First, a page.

The going rate for a good security bug can help an undergrad pay for tuition or a cash-strapped researcher put a down payment on a car. And that's just if he or she sells it to a legitimate security software firm, which pays anywhere from $2,000 to $10,000 a bug.
The black market can be even more lucrative. A bad guy hacker can get $20,000 to $30,000 for a "weaponized" exploit, says David Maynor, senior researcher for SecureWorks. (See Getting Buggy with the MOBB.) "This is something that is pretty much fire-and-forget and wouldn't require much technical expertise to run," Maynor says.
What the two markets have in common is potential impact: The more targets a bug can hit if it's converted into an exploit and let loose in the wild, the more it pays.
Among the security firms who do business with bug writers are 3Com/TippingPoint's Zero Day Initiative, iDefense, and Digital Armaments. "They typically pay between $2,000 and $10,000 for these so they are able to better protect their clients from these exploits and work with vendors to help them develop protections," Maynor says.
It's a controversial practice. IDefense has been criticized for reselling bugs it buys, as well as for its promotions. It recently held a contest that paid $10,000 for remote Windows vulnerabilities, for example.
3Com's year-old Zero Day Initiative has about 400 registered researchers from whom the firm has purchased over 100 bugs, according to Terri Forslof, security response manager for 3Com's Zero Day Initiative program. And the program has yielded results, she says. "We've released 25 public advisories and have a slew in the queue waiting for the vendors to correct them," says Forslof, who wouldn't disclose what 3Com pays the bug-writers.
No one knows for sure just how much you can make on the black market, but tens of thousands of dollars for a browser bug isn't unheard of. The infamous Windows MetaFile vulnerability used in malware last year was reportedly purchased by bad guys for $4,000.
"There are small communities of researchers doing this and managing to sell to crime syndicates," says one researcher who requested anonymity.
Most vendors who buy the bugs say they are careful about who they deal with. ImmunitySec, which purchases vulnerability bugs for its Canvass tool, tries to work mostly with researchers it knows, says David Aitel, ImmunitySec's CTO. "When we're buying a bug, we typically know the people we're dealing with. We're more likely to buy from 'friends and family'," Aitel says.
There's a lengthy contract negotiation phase involved in a bug buy, too, Aitel says, and ImmunitySec could pay the researcher $2,500 and then spend another $2,500 in legal negotiation fees.
And ImmunitySec doesn't fork out the big bucks like iDefense and others. "We're not going to pay tens of thousands of dollars for the perfect bug," he says. "We get approached all the time. Sometimes we get burnt, sometimes not. If they are dishonest, their price usually goes up" which kills the deal.
But the practice of bugs for money has its ethical dilemma, too. Does offering money for bugs basically create a monster, or does it actually tame potential monsters out there in the wild?
Peter Lindstrom, research director for Spire Security, says he doesn't necessarily buy the altruistic claims of researchers who sell their handiwork to security vendors. "When there's money interests involved, you can no longer claim altruistic motives," he says. "I get tired of folks saying this will reduce risk. Clearly, all this stuff demonstrated in the real world increases our risk -- the typical buffer overflow or cross-site scripting bug isn't going to help anything."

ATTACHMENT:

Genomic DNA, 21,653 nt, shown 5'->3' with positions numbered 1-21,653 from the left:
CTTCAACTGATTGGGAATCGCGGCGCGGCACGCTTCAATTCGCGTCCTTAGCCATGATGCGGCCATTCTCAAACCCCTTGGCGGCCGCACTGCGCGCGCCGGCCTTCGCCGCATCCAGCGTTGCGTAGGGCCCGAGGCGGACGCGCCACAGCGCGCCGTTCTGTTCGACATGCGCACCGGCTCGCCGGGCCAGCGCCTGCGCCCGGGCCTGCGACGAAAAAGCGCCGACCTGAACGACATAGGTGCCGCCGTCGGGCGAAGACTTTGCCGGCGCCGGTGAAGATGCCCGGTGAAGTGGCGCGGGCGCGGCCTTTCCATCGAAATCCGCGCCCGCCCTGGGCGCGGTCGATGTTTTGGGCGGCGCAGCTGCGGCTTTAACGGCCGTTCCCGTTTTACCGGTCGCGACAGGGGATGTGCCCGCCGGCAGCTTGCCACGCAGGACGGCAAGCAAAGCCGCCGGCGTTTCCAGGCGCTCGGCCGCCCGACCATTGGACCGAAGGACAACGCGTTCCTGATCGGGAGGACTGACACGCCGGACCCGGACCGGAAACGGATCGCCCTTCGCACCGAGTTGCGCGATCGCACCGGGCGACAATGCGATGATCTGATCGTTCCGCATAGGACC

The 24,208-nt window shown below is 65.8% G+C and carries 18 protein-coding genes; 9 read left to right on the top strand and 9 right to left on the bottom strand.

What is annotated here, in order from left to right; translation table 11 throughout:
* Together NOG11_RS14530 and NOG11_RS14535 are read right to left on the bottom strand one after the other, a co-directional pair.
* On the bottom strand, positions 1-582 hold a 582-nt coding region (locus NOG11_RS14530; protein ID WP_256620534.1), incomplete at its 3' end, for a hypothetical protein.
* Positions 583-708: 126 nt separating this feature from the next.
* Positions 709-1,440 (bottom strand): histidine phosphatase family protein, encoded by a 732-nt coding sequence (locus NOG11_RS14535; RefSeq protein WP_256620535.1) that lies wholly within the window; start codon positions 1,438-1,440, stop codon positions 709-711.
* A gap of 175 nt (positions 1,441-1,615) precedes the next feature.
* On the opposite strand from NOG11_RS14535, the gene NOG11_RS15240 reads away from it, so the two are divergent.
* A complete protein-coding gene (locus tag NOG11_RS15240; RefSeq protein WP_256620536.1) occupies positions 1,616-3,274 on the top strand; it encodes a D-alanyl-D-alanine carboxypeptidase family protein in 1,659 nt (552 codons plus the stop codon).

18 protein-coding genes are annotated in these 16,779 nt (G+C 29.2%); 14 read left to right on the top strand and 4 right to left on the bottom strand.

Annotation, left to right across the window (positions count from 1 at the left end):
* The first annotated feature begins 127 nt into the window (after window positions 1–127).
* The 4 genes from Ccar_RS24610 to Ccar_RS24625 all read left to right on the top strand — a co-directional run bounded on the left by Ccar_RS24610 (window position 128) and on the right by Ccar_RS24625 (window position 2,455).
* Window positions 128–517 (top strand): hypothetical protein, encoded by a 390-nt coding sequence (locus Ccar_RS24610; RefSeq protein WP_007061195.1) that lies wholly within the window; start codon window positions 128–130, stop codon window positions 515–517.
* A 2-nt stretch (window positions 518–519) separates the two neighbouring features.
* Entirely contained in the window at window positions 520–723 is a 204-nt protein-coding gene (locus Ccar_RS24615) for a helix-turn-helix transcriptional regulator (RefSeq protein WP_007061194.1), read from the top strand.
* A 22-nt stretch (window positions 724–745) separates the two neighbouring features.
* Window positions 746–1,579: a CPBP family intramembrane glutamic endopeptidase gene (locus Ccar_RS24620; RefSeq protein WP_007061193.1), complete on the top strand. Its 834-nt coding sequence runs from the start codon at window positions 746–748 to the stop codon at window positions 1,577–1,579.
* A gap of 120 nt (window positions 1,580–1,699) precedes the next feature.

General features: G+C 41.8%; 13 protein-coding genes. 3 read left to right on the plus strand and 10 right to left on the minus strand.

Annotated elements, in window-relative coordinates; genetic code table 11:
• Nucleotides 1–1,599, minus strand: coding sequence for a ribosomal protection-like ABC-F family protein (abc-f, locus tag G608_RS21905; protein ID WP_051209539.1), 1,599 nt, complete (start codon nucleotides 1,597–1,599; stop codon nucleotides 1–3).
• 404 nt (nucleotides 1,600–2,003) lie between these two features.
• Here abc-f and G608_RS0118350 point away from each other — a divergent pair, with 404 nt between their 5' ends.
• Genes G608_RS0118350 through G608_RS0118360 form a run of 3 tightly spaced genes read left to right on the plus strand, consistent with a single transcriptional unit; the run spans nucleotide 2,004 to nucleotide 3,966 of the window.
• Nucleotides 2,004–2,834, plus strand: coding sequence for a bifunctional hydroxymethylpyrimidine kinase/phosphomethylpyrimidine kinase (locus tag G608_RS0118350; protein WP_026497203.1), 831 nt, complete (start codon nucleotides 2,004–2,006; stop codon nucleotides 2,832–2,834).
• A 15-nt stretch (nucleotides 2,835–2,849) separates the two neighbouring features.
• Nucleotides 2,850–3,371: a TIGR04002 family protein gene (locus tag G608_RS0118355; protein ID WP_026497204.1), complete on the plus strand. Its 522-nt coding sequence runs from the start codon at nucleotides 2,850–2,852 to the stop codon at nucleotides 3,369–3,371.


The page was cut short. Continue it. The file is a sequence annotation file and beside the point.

Lindstrom says he's torn, though, on whether having this somewhat formalized process for sharing vulnerabilities is better than nothing. "Offering money creates a market. But [the legitimate buyers] attract these folks into a more open, structured process, which is better" than the unchecked black market, he says, and it creates a nice paper trail, too. But he also worries this more formal market inadvertently boosts a bug's black market potential as well.
Not all researchers sell their bugs, however, and not all security firms will buy them. EEye Digital Security, for instance, hires its own bug hunters and doesn't buy or sell what it finds. "Organizations that do are adding a level of legitimacy to the underground market that has always existed," says Steve Manzuik, research manager for eEye. EEye takes its vulnerability findings to vendors first, such as Microsoft, he says.
There's no way to stop a money-hungry bug writer from starting a bidding war between the good guys and bad guys, either. "Whoever pays more gets the goods. It is naive to assume that the good guys will always, or even often, outbid the criminally intended bidders," says Ivan Arce, CTO of Core Security, which finds vulnerabilities in software but doesn't sell them.
Bug creators, meanwhile, sometimes score "real job" opportunities when they peddle their vulnerability code with security firms. Aitel says the bulk of ImmunitySec's research is done in-house, so if a bug-writer's work is good enough for the company to buy, he or she is probably qualified for hiring and could be considered for a job.
Whether it's more cost-effective to work as a freelance bug writer or get a day job depends. A vulnerability researcher costs about $80,000 to $100,000 per year to a security company, Arce says, and you'd have to generate ten big-time bugs worth about $10,000 apiece to match a legit salary. "You would need to be really good at it and dedicate full time to the task."
Still, there's a healthy market for the freelancers. "Clearly, the model works because the supply of bugs is generated not by professional bug finders, but by amateurs or hobbyists that are either unemployed or perform other duties for their official employer," Arce says.
Kelly Jackson Higgins, Senior Editor, Dark Reading